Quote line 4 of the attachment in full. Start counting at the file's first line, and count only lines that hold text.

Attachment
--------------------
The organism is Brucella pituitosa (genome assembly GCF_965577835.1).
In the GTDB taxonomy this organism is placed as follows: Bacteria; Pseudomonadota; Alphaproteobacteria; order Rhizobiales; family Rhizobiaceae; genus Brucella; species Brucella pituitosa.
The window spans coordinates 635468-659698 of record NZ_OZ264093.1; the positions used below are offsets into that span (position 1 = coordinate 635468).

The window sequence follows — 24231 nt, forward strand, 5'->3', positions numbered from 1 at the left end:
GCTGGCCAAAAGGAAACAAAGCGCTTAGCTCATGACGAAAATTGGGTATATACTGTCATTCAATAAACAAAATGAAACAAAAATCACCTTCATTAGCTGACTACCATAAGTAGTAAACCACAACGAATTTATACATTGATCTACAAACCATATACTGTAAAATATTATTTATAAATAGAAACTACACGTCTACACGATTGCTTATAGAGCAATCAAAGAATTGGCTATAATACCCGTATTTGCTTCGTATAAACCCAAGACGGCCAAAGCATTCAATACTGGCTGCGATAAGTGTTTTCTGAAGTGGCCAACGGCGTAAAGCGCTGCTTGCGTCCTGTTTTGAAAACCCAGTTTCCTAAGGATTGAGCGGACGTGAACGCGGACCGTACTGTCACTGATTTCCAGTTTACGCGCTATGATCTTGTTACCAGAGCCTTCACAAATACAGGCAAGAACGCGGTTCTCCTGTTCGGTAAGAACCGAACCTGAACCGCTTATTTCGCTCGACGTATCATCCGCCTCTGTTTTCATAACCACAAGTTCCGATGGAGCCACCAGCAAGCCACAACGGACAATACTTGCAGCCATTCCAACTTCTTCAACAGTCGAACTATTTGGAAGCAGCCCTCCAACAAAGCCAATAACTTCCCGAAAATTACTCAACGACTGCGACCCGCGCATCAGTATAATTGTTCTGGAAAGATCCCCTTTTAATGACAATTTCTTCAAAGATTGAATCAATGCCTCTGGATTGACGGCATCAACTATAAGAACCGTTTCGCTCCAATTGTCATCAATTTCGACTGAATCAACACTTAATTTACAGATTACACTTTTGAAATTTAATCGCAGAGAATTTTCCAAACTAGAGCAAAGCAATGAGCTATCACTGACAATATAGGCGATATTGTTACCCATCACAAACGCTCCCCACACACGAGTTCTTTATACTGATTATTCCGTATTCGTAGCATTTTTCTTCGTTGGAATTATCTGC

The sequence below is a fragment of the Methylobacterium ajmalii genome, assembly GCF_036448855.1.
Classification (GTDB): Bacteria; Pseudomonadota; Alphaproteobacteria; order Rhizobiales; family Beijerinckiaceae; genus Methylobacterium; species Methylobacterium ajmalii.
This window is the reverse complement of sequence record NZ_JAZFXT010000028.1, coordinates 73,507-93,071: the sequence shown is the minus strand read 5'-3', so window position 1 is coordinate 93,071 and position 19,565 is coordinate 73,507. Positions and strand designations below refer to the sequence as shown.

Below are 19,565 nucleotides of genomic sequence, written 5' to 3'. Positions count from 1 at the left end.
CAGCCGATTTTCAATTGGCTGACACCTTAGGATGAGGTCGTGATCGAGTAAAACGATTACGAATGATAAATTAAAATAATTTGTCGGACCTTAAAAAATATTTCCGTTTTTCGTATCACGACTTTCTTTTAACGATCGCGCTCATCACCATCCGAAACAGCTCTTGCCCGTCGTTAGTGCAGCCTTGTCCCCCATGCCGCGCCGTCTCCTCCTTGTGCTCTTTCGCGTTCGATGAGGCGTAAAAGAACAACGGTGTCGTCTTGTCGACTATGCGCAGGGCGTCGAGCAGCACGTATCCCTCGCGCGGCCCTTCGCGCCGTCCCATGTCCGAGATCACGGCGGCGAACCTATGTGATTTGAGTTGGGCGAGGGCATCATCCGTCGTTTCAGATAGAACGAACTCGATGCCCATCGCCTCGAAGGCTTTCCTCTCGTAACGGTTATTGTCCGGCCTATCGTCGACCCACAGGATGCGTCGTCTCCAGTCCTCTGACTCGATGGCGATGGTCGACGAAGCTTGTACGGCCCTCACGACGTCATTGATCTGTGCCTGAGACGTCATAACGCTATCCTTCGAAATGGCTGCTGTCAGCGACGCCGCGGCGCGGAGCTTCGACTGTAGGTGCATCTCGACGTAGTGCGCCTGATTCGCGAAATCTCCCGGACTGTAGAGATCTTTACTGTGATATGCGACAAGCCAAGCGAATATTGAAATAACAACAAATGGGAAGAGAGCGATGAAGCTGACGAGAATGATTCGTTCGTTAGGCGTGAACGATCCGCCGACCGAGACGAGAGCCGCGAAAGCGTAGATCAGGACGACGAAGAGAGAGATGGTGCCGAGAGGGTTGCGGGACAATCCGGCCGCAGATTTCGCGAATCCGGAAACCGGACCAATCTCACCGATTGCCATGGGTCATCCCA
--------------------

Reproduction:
The window sequence follows — 24231 nt, forward strand, 5'->3', positions numbered from 1 at the left end: